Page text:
Rams chase: at least the LA owner doesn’t tank like the Texans


LA Rams owner Stan Kroenke found himself in hot water with many other NFL owners this week after his lawyers reportedly informed the league that he intended to challenge a compensation deal which forces him to pay the legal bills of each team in an ongoing lawsuit with the city of Saint-Louis.

Corn …

At least …

The rams …

Don’t suck.

Like so many other NFL teams seem to suck right now.

Perhaps nothing more – certainly no more – than the Houston Texans, Los Angelesopponent of this Sunday. The Texans entered the year with a history of ownership that has already a checklist of questionable times, but I’m not here to talk about anything other than football.

I like football. I love to watch football. We get together in places like this, or on Twitter, or Facebook, or in bars, because we love to watch football. There is probably no greater power in all of American television than the National Football League, and college football is not far behind. With so many other entertainment hobbies that seem to crumble or change around us from day to day, from night at the movies to ‘must-see’ and long-form TV, the one institution that continually crushes any other content. is the NFL.


Because several million Americans love watch football.

If Thursday night’s game between the Cardinals and Packers has a “bad night” for the league, that means they only attract around 15 million viewers, which would be more than the 20 hour time slot for NBC, ABC and CBS combined Wednesday night. It’s a bad night.

We can’t all agree on what to watch and when to watch it except the football game.

And if millions of people listen to a football game, it is safe to assume that more people will enjoy it if it is a good game between two good teams. It’s a part of the sport that sort of gets lost in the process of talking about “tanking” or “rebuilding” or “being balanced” or “having good defense” and so on. that is to say:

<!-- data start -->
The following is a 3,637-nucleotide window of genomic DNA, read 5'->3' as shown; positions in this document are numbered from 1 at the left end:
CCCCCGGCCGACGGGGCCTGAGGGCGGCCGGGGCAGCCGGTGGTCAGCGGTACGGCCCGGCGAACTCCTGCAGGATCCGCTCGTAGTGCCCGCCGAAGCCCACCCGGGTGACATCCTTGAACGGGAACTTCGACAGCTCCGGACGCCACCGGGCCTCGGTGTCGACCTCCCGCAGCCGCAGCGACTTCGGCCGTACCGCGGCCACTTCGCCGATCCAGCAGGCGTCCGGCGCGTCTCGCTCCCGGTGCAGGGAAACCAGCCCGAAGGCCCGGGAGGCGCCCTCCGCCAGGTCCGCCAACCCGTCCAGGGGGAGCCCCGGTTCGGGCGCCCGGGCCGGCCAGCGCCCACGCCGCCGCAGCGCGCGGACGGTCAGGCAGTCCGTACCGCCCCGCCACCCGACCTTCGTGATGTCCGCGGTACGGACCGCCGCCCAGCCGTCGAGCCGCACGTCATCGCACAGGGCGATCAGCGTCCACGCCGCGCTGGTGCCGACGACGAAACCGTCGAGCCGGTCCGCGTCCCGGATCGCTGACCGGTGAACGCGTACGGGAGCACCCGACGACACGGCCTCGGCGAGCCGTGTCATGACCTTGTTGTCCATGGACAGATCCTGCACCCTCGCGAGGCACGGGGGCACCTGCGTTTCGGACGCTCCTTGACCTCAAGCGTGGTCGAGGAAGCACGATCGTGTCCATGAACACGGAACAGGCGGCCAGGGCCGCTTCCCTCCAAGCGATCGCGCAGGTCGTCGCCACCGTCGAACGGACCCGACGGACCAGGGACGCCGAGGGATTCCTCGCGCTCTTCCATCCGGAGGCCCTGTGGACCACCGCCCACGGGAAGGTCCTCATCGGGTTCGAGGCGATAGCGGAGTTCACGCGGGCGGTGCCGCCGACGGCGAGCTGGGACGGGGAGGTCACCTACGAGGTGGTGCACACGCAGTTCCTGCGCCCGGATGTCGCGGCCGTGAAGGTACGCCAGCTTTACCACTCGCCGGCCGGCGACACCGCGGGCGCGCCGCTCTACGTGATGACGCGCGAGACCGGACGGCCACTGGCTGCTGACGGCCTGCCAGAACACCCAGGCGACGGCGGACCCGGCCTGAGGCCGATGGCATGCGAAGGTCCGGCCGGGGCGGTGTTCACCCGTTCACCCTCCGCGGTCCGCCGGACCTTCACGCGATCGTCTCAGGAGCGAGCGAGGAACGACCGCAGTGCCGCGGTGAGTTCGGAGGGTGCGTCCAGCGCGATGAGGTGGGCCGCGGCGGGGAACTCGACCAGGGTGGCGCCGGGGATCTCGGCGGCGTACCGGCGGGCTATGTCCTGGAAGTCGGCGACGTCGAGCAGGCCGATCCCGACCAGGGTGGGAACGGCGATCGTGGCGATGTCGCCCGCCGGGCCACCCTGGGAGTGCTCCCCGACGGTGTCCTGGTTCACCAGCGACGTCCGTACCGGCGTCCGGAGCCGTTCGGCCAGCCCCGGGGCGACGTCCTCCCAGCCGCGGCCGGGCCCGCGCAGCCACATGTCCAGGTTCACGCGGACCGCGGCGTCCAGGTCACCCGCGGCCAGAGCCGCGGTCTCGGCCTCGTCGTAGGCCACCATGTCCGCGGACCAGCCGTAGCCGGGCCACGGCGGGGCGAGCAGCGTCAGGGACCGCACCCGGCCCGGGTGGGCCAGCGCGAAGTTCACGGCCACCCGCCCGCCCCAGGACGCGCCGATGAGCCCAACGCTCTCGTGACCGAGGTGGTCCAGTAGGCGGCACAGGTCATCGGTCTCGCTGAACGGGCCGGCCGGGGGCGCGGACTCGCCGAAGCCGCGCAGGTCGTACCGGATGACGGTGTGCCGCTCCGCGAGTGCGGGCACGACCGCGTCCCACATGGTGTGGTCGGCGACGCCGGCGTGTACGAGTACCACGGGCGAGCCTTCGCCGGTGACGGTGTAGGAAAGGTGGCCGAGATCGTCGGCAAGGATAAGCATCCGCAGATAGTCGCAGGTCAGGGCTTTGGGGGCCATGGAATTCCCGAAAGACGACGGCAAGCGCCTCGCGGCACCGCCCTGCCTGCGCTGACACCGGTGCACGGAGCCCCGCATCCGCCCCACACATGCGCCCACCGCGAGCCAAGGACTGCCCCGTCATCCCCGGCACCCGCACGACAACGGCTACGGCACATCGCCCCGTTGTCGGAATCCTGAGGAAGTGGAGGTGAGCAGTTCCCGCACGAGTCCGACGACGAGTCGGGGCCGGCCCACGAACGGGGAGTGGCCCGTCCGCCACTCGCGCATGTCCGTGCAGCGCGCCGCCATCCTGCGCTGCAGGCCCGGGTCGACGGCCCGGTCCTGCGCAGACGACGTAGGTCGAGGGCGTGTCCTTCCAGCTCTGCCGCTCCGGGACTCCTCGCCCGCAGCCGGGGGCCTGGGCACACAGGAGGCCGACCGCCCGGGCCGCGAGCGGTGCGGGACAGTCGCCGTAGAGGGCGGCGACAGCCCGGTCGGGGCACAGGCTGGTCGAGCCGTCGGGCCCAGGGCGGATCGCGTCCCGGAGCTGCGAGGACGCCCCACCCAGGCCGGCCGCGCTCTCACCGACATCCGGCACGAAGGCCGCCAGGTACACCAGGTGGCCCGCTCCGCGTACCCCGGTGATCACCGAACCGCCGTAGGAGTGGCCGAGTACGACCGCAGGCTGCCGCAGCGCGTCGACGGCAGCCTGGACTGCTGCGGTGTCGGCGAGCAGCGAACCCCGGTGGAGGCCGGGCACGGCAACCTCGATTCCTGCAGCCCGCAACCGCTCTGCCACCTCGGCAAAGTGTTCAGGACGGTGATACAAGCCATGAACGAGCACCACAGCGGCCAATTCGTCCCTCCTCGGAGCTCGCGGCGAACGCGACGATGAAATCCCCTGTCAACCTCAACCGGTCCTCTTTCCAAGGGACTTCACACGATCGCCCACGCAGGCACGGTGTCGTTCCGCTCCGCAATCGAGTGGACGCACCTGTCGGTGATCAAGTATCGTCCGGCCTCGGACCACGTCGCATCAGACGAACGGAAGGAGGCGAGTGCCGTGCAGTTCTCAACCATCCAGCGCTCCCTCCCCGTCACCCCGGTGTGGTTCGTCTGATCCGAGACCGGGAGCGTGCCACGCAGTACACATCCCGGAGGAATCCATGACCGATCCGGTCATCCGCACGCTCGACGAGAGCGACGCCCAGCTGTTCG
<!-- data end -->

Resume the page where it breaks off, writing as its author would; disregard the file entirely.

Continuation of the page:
Do I want to see your team play football?

Me, me, you, us and everyone wants to watch the 2021 LA Rams play football. If that weren’t true, the NFL wouldn’t put them five times in prime time.

The people, the fans and the city of St. Louis can say whatever they want about Stan Kroenke the person, or Stan Kroenke the businessman, or Stan Kroenke the owner of the Arsenal, or Stan Kroenke the father, son and the holy grail. none of this means nothing to me.

Stan Kroenke, owner of the Rams, took full ownership in 2010 at a time when they were the worst team in the league, and over a decade the franchise a little brightly walked through the Jeff Fisher era to once again become one of the best teams to watch in the league.

No matter how he did it or what influence he had over staff decisions, Kroenke was not the kind of owner who interfered with those decisions like so many others are used to. It’s funny that Jerry Jones is closest to Kroenke through this ordeal, not only because of his personal financial gain as it relates to Los Angeles, but also because they could be the two most “cartoonish” villains. in the way they are portrayed by fans like train thieves who steal money with dollar sack signs.

But in another way, Jerry Jones and Stan Kroenke are two of the greatest American showmen of modern times – they just don’t look much like Hugh Jackman. It is by far the most popular sports or television show in the country and Jones, Kroenke are directly responsible for two of its most elaborate stadiums and, as of 2021, for its most watchable teams.

The Rams and the Cowboys are entertaining.

Texans, no. They tank. And while this reality is not a burden that should be put on the shoulders of players or coaches – they do their job to the best of their ability – it is a burden for which property can take responsibility.

To talk about how the owner of the Rams is a problem for the league at a time when the Rams are fun, exciting, starry and winner, bringing in millions of additional viewers to games than most of their counterparts, is both understandable and wrong. Especially if we’re not talking about teams that intentionally avoid putting on a good show.

I explain more about this in the latest preview episode of the Turf Show Times podcast. I couldn’t help but get this one out of my chest – subscribe for more eps like this.

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